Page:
Stacy worked every job at local Head Start
Anneliese Stacy has done so much in 26 years at Haines Head Start, it’s difficult to imagine the program without her, director Karen Bryant told a crowd of about 60 parents, teachers and program supporters at a retirement party for Stacy Friday.
Hired in the mid-1980s, Stacy has worked every job in the program – including cook, classroom aide, teacher, bus driver, bus aide, maintenance specialist and program director, Bryant said.
She also has donated countless hours after school and on weekends to make the program a success, including butchering donated moose, decorating the school and each year knitting hats for students.
“I don’t know anyone more dedicated to her job, nor anyone more devoted to this town’s children. And the children love her,” Bryant said.
Ironically, Stacy almost wasn’t hired, said resident Pat Warren, a member of the Head Start board when Stacy first applied to be program cook. Some board members were concerned Stacy’s strong German accent and odd-sounding first name would throw students off.
“I said, ‘Don’t judge her by her accent. Kids can figure things out. You may be passing up a good applicant if you don’t look at all their qualities,” Warren recounted. Stacy’s interview and resume (she had operated a daycare facility in Oregon) showed a concern for children that proved true, Warren said.
“Teacher Anneliese has raised a lot of our children. This is where their foundation is and teacher Anneliese has done a lot to give our kids a head start in the community,” Warren said.
Instead of an obstacle, Stacy’s German heritage became an asset to the program’s offerings, Bryant and others said Friday. “Often I have seen a child happily working by himself – and singing a song in German… One year we had several children excited about learning German and who came to school early to join Anneliese in a preschool German class. Quite amazing,” she said.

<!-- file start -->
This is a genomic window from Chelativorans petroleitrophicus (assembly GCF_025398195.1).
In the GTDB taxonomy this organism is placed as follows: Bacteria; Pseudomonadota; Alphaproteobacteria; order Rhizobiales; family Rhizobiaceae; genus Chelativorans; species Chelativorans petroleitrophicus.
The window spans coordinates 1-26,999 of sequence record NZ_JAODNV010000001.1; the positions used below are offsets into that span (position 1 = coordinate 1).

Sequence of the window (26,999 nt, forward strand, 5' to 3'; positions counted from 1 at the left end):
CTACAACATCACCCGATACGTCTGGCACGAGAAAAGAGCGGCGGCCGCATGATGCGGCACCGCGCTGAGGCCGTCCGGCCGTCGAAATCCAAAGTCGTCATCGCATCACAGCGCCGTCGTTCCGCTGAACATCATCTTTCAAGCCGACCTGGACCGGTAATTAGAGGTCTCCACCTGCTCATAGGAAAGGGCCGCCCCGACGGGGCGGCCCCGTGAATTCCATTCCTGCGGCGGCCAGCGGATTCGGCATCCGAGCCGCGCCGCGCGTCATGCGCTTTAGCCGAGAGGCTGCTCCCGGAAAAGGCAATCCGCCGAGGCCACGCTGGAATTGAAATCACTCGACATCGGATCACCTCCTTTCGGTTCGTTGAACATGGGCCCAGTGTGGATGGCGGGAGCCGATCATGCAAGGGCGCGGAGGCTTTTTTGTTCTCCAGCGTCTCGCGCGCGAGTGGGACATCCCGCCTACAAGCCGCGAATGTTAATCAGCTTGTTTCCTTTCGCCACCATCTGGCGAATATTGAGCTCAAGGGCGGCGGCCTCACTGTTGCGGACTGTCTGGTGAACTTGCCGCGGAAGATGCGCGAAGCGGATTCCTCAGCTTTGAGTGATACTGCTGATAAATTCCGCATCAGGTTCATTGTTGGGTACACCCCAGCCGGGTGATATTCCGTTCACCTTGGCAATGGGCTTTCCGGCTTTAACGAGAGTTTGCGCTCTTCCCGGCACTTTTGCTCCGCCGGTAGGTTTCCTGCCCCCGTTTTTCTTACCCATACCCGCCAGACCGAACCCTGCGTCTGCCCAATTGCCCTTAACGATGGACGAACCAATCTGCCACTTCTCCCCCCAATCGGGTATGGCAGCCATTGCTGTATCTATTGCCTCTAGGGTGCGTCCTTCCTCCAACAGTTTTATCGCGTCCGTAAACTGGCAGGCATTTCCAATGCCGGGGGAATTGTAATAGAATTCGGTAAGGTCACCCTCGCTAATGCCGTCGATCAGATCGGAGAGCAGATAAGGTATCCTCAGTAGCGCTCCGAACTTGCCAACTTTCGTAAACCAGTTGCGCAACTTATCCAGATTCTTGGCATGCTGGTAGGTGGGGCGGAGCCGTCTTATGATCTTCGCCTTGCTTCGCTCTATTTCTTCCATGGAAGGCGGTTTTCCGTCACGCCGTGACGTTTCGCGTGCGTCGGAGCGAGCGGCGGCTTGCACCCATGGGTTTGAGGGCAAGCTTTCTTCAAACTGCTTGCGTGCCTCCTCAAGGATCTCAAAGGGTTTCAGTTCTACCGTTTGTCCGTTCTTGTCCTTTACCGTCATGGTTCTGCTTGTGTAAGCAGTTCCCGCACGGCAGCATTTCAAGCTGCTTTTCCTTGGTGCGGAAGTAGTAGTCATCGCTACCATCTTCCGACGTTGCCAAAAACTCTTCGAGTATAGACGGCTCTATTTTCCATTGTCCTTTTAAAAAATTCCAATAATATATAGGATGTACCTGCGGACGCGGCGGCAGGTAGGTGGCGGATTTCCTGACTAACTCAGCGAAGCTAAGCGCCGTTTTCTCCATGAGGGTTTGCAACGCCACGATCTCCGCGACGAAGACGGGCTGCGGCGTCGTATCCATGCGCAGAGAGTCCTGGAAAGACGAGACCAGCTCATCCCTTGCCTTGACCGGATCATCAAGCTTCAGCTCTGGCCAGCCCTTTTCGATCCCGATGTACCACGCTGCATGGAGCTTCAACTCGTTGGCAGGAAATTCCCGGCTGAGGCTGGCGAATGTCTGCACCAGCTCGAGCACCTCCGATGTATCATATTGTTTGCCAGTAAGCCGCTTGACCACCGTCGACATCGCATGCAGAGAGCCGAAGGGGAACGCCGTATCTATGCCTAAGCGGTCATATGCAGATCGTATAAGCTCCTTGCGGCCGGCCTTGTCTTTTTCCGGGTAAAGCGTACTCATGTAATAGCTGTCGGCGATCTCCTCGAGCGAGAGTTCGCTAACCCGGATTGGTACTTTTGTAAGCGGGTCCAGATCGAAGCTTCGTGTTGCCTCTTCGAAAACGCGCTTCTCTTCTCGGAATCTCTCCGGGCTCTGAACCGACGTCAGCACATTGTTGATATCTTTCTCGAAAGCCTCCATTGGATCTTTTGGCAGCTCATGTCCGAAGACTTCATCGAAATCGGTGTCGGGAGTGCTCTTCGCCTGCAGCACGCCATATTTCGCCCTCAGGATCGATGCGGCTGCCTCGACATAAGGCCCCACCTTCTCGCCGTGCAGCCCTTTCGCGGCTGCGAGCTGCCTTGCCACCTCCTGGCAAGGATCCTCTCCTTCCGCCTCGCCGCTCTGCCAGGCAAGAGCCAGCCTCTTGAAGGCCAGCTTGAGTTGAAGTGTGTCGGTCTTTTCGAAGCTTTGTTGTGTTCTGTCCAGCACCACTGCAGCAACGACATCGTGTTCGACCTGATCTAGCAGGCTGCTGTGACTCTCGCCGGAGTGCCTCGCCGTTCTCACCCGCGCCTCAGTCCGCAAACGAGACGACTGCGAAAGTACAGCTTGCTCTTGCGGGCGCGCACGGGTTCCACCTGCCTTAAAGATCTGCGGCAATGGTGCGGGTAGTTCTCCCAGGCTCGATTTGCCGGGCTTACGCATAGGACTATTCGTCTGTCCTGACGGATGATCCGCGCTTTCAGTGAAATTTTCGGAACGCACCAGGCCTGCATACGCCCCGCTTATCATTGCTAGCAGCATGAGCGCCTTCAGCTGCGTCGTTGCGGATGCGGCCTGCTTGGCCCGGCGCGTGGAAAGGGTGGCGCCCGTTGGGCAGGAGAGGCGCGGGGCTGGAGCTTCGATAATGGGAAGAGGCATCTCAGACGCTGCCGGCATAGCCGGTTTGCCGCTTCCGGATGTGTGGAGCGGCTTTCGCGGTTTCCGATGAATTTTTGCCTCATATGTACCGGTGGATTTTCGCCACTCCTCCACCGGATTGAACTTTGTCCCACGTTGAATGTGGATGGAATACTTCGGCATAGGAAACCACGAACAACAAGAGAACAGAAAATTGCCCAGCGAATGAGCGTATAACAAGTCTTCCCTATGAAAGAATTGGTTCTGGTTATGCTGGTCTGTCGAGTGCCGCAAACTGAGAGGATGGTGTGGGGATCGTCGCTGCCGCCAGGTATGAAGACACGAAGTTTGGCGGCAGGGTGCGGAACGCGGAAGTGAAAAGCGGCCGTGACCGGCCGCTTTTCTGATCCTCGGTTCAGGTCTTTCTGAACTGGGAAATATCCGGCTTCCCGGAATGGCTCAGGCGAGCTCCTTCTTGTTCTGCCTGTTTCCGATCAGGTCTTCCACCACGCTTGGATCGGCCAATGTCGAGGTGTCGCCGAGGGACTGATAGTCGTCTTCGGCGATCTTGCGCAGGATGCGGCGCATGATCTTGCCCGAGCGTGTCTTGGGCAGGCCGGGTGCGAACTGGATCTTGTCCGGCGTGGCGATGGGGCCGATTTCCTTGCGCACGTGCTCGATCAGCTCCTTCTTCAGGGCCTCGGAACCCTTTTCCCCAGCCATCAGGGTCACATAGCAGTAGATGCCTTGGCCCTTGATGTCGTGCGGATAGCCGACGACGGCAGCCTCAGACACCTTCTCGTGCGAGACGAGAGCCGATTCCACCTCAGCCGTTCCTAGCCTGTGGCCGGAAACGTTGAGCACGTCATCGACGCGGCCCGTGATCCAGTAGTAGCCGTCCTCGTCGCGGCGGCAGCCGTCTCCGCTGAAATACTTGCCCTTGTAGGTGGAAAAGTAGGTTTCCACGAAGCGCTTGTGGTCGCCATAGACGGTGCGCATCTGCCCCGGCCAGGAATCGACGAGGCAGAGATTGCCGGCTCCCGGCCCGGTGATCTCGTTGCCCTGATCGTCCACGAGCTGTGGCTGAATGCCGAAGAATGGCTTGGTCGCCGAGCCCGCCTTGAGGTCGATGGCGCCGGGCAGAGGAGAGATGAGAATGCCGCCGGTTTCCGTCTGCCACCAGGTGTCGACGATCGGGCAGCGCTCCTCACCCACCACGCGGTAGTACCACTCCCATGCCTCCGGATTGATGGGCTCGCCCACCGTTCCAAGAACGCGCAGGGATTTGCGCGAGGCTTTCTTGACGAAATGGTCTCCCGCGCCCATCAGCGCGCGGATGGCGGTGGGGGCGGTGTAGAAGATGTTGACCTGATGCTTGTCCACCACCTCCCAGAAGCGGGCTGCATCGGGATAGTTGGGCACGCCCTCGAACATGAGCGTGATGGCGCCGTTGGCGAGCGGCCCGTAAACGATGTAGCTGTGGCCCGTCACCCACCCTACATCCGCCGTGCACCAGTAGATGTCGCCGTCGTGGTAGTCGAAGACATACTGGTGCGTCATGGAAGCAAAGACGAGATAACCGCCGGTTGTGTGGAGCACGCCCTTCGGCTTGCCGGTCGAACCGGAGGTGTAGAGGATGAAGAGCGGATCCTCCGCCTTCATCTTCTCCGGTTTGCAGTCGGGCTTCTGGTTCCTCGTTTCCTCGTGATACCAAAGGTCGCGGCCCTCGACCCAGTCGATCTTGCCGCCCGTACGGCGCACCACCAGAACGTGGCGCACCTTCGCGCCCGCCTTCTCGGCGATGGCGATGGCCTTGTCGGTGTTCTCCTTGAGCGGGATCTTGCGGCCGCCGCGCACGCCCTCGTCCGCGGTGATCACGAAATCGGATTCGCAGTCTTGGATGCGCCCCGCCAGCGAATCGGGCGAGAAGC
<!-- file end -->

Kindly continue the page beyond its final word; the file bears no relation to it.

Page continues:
Jennie Peters said grandson Kyle Dozier, after encountering a German man at a ferry terminal, started into singing a German folk song he learned at Head Start. The man joined in and they sang together, she said. “It was wonderful and this is the kind of wonderfulness (Stacy) brought to the community,” Peters said.
In an interview after the party, Stacy said staff camaraderie was a big part of her longevity at the preschool. “The nice thing about the program is the staff all works together. That makes you want to come back again.”
Head Start has changed during her tenure, with a focus that has shifted away from activities like cooking to a more academic bent geared at preparing students for kindergarten, she said. She attends high school graduation each year to see her former students, she said.
Stacy is from a family of six children and she and husband Bill Stacy raised six boys and two girls of their own. “I like children. My body is 78 years old but my mind is 17. You learn from little kids, (things like) listening and patience.”